Christopher Walken, Iggy Pop, Debbie Harry & Other Celebs Read Tales by Edgar Allan Poe

Back in 1997, Hal Will­ner record­ed, Closed On Account of Rabies, an audio com­pi­la­tion fea­tur­ing well-known artists read­ing macabre sto­ries by Edgar Allan Poe. 15 years lat­er, the album has gone out of cir­cu­la­tion. A hand­ful of “out-of-print” CDs can be bought on Ama­zon. But they’ll run you any­where from $30 for a used copy, to $250 for a mint copy in its orig­i­nal pack­ag­ing. That puts the audio col­lec­tion out of reach for most.

Once again Open Cul­ture comes in handy. Above, we’re fea­tur­ing a YouTube clip with Christo­pher Walken read­ing Poe’s clas­sic poem, “The Raven.” Below, we have assem­bled a few more high­lights from Closed On Account of Rabies — read­ings by Iggy Pop, Mar­i­anne Faith­full and Jeff Buck­ley.  And if you want to get resource­ful, you can always rum­mage through YouTube for more tracks list­ed out here. Mean­while, the major works of Edgar Allan Poe can be found in our col­lec­tions of Free Audio Books and Free eBooks.

Iggy Pop Reads “The Tell-Tale Heart”

Mar­i­anne Faith­full Reads “Annabel Lee” 

Jeff Buck­ley Reads “Ulalume”

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Comments (16)
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  • Would some­one please shoot the pro­duc­er who decid­ed to put those annoy­ing sound effects in the back­ground?

  • Jeremy Bosk says:

    These record­ings deserve to van­ish from human and elec­tron­ic mem­o­ry. What an abom­inable butch­ery of a great writer’s works.

  • Brian Minton says:

    The pro­duc­er was Hal Will­ner, accord­ing to wikipedia.

  • Patrick Cuddihy says:

    Poet­ry is the pow­er of words. There is lit­tle or no use for syn­thet­ic sounds. Per­haps it was felt need­ed to dis­tract from the fact that the tellers were read­ing, with­out very much feel­ing for the pow­er of words in the first place. Faith­ful car­ries Annabel Lee well, but Walkin and Co are as rigid as con­crete! It’s a fact that even poets don’t read poet­ry very well; leav­ing the telling to ham actors who read with feel­ing for every line just does­n’t work at all. But for poet­ry sake, leave the sound effects to Boris Karlof and look to the Vin­cent Prices to speak it!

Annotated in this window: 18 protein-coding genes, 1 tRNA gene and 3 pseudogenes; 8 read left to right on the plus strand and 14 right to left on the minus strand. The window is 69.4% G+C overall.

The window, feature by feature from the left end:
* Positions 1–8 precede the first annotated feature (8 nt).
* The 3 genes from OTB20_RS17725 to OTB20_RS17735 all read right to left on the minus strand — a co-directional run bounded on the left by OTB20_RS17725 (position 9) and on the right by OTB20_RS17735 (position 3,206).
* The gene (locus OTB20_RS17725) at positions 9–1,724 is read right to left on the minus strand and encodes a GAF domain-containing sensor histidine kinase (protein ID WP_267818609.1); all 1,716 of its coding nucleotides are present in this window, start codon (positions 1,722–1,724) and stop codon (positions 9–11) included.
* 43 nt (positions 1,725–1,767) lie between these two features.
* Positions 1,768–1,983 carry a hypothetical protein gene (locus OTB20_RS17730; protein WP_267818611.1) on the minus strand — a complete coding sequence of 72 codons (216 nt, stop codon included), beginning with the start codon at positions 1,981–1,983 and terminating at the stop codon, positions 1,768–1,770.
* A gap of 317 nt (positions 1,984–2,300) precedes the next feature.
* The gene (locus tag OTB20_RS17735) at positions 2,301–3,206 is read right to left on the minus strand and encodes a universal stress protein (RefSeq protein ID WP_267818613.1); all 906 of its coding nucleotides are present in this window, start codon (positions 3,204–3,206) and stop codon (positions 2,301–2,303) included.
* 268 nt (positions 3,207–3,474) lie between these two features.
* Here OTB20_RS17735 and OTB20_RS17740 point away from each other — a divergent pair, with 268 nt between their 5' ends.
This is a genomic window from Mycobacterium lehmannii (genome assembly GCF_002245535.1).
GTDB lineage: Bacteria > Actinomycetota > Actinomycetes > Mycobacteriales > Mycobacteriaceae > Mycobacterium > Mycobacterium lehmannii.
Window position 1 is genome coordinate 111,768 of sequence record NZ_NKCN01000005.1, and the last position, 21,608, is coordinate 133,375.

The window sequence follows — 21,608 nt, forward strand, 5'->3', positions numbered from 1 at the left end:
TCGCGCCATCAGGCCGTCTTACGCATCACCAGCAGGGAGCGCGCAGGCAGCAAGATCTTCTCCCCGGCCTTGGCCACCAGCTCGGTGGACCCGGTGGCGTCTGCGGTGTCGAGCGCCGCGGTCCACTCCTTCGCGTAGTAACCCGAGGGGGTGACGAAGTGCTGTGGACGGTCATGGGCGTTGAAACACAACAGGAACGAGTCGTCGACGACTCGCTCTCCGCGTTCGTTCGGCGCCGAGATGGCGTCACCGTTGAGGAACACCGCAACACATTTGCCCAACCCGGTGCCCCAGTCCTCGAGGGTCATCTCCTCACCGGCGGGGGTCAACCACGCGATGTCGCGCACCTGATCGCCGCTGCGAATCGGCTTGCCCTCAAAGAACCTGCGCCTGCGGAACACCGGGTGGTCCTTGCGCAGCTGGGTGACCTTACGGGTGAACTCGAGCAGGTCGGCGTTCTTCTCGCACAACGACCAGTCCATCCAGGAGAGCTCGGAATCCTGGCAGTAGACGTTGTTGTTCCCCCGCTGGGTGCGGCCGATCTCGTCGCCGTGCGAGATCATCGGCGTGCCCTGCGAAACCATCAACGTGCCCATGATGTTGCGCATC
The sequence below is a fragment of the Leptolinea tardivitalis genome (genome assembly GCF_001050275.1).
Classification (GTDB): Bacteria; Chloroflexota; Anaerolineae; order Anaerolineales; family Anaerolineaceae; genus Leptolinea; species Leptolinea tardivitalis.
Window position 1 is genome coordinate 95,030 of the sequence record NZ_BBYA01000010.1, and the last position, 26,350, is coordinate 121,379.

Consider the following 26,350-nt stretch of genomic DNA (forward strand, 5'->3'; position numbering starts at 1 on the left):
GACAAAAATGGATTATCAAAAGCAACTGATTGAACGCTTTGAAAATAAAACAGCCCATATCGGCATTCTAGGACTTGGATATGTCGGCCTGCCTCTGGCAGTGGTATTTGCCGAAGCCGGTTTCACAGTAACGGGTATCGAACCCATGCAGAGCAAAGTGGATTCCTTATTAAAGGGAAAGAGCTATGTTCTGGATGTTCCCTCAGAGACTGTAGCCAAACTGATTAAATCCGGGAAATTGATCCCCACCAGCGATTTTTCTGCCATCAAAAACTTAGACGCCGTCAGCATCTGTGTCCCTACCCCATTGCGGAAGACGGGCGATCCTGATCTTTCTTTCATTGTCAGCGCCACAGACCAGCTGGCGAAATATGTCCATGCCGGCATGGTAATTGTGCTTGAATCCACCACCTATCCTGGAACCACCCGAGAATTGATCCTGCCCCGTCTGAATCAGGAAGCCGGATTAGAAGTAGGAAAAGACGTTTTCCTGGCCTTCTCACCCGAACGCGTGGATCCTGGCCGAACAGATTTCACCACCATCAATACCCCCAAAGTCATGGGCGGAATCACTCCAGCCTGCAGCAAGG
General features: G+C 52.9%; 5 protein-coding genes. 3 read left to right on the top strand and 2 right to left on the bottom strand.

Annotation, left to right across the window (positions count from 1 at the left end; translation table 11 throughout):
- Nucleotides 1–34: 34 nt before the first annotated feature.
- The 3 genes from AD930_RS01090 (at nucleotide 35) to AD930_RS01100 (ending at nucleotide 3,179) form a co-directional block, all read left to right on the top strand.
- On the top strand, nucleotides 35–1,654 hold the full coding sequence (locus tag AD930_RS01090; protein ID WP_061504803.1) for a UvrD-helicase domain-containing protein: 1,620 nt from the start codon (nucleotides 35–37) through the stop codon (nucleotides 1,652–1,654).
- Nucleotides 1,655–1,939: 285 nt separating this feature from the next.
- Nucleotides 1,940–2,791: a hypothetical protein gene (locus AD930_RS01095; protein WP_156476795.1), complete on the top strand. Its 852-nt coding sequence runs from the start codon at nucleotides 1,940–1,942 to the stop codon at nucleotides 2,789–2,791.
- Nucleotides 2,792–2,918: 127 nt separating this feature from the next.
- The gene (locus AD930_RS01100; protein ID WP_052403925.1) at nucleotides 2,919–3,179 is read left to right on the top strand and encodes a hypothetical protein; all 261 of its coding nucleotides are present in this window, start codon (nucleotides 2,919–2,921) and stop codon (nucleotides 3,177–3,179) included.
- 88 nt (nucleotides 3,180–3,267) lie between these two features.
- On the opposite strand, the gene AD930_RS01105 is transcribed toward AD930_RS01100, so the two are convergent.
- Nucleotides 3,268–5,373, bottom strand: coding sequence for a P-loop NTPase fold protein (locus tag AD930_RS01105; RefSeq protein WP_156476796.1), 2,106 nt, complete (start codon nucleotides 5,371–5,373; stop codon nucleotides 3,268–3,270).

• NDizzle says:

    I think these peo­ple are doing an excel­lent job. Y’all are just hat­ing. Walken’s read­ing of The Raven is excel­lent. His tim­ing gives the sus­pense that a worse read­ing turns into mere fool­ish­ness. The Raven can sound so trite and sil­ly if read wrong, he caught the macabre, but left room for a silli­ness of the nar­ra­tor’s pan­ic. The sound effects did­n’t both­er me. It’s atmos­phere, and this is per­for­mance, not your stan­dard, bor­ing, self-indul­gent poet­ry club read­ing.

  • Luke Martin says:

    Pfft, no love for Dia­man­da Galas’s ‘The Black Cat’?

  • Ramona Ortega says:

    Who bet­ter than Christo­pher Walken to read Poe’s “The Raven!” I did­n’t need sound effects; I could “see” Walken stand­ing and read­ing this clas­sic poem as if he were in my liv­ing room on Hal­loween night. These record­ings are clas­sics. I enjoyed them, and that’s all that counts.

  • Helena Neumann says:

    won­der­ful Christo­pher Walken

  • meetarnav says:

    Nice effort but did­n’t like the ren­di­tion.

  • A says:

    Com­plete­ly and irrev­o­ca­ble awe­some.
    Ignore the pre­ten­tious d**bf**ks.

  • A says:

    Com­plete­ly and irrev­o­ca­bly awe­some.
    Ignore the pre­ten­tious d**bf**ks.

  • J. Stockdale says:

    I bought this album when it first came out. I break it out every cou­ple of years and lis­ten to it again. Def­i­nite­ly worth a lis­ten in my opin­ion.

  • TLDGonzalez says:

    To dis­cov­er this now, a record­ing of a beloved musi­can Jeff Buck­ley, read­ing my favorite child­hood stories..beautiful. The pan­tame­ter lends sus­pense and grace. Those who dis­ap­prove may want to lis­ten once more after tap­ping on your third eye 13xS..

  • Wow Bob wow says:

    Oh please. noth­ing is inher­ent­ly sacred. you make it so. Get over your pre­ten­tious bull­shit. Every­thing will be “ruined” in the end.

  • Tedi Punkgrrl says:

    Iggy Pop is amaz­ing — per­fect “sec­ond career” for him. Wow! Off to Ama­zon I go.

  • elf robert chadis says: has me read­ing poe with intel­li­gent com­pre­hen­sion, in con­trast to these child­ish ver­sions.

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Open Culture was founded by Dan Colman.